Faraday joint interest group conference 2021

29 - 31 March 2021, Sheffield, United Kingdom


Introduction

Covid-19

This conference has been rescheduled from 6-8 April 2020 to 29-31 March 2021 and we are looking forward to seeing you at the conference on the new dates. We fully understand that it is difficult for delegates to make travel and conference plans at this time, however we encourage delegates to continue to register for the conference without risk as we are happy to refund registration fees at a later date if the conference plans change. We will contact all registered delegates as soon as possible with any changes to planned events, and the latest information on the conference schedule, registration details and any programme changes will be announced on these web pages. If you have any questions please contact us. We remain grateful for your support.

Showcasing UK physical chemistry research

Welcome

You are warmly invited to join us in Sheffield in April 2021. This Faraday Division joint interest group conference is the second in the series, the first in 2017 being a big success, it is set to be a highlight for the physical chemistry community in 2021 - and you can be a part of it.
 
The first meeting of this conference series was held in Warwick in 2017, and we are excited to bring the second edition to Sheffield. 
 
Organised by the Royal Society of Chemistry and their Faraday Division, this meeting will host some of the leading physical chemistry researchers from the UK. It promises to be a great forum for researchers to network with and build strong collaborations within their community and related disciplines.

I look forward to welcoming you to Sheffield on behalf of the Scientific Committee.
 
Anthony Meijer, University of Sheffield
Scientific Chair

Attendance

The Royal Society of Chemistry is keen to encourage and enable as many people as possible to attend our events, to benefit from the networking opportunities and the chance to hear talks from leaders in the field. If you would like to discuss accessibility, or have childcare, caring responsibilities or other care needs, please contact us to discuss your requirements so that we can enable your attendance. Please refer also to our Grants for carers fund, for more information please see the ‘bursaries’ section on this page.

Themes

The programme will explore various aspects of physical chemistry:

Advances in materials
Current advancement of materials suitable for solving global challenges in the area of energy generation and storage, materials for information technology and materials for environment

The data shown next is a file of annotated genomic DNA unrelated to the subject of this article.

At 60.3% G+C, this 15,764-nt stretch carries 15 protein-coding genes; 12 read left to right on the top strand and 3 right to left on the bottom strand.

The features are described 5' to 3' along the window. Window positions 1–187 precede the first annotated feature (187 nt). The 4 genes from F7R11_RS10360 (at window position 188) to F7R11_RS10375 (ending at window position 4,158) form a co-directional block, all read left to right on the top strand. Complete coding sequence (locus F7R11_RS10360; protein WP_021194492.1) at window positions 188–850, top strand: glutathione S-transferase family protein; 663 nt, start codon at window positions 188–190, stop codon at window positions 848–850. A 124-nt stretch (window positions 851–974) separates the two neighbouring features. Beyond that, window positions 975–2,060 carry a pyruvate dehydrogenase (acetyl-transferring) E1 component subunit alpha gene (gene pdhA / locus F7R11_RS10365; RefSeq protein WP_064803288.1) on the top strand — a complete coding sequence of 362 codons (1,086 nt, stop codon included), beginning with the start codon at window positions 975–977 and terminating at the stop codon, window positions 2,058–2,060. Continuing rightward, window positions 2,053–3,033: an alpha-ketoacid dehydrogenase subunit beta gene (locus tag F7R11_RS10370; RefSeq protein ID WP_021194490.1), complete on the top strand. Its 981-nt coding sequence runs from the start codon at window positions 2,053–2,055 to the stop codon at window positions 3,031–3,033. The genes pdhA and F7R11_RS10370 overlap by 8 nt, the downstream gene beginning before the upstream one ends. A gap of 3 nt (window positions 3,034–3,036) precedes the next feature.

Biophysics and imaging
Advanced imaging techniques for understanding biology

Chemistry at cold temperatures
Study of molecules and reactions at cold to ultracold temperatures. From rate measurements to formation of ultra-cold molecules

Chemistry at surfaces
Investigation of chemistry on surfaces including catalysis, photocatalysis and thin films

Excited state processes
Developing experimental and computational probes of light-induced chemical dynamics and reactivity

Machine learning methods in material property prediction
Recent developments in the application of machine-learning tools to predict and interrogate the properties of molecules, liquids and solids

Magnetic Materials
Investigations of magnetic and spintronic materials using theory and experiments focusing on analysis and new generation applications

Neutron spectroscopy and allied techniques
Neutron spectroscopy and related techniques, such as IR, Raman and NMR, highlighting current status and future perspectives

Next-generation quantum chemical methods: From development to applications
Recent developments in quantum chemical methods for calculating the properties of molecules, liquids and solids. Applications to model important chemical systems such as catalysts, batteries and enzymes

Observational Astrochemistry
Using observations to find evidence molecules in space. These can be obtained using both space and terrestial telescopes

Photocatalysis
Theory and applications. Understanding how photocatalysts, be it molecular or solid, can accelerate or initiate chemical reactions when illuminated, including the discovery of new photocatalysts and new photocatalysed reactions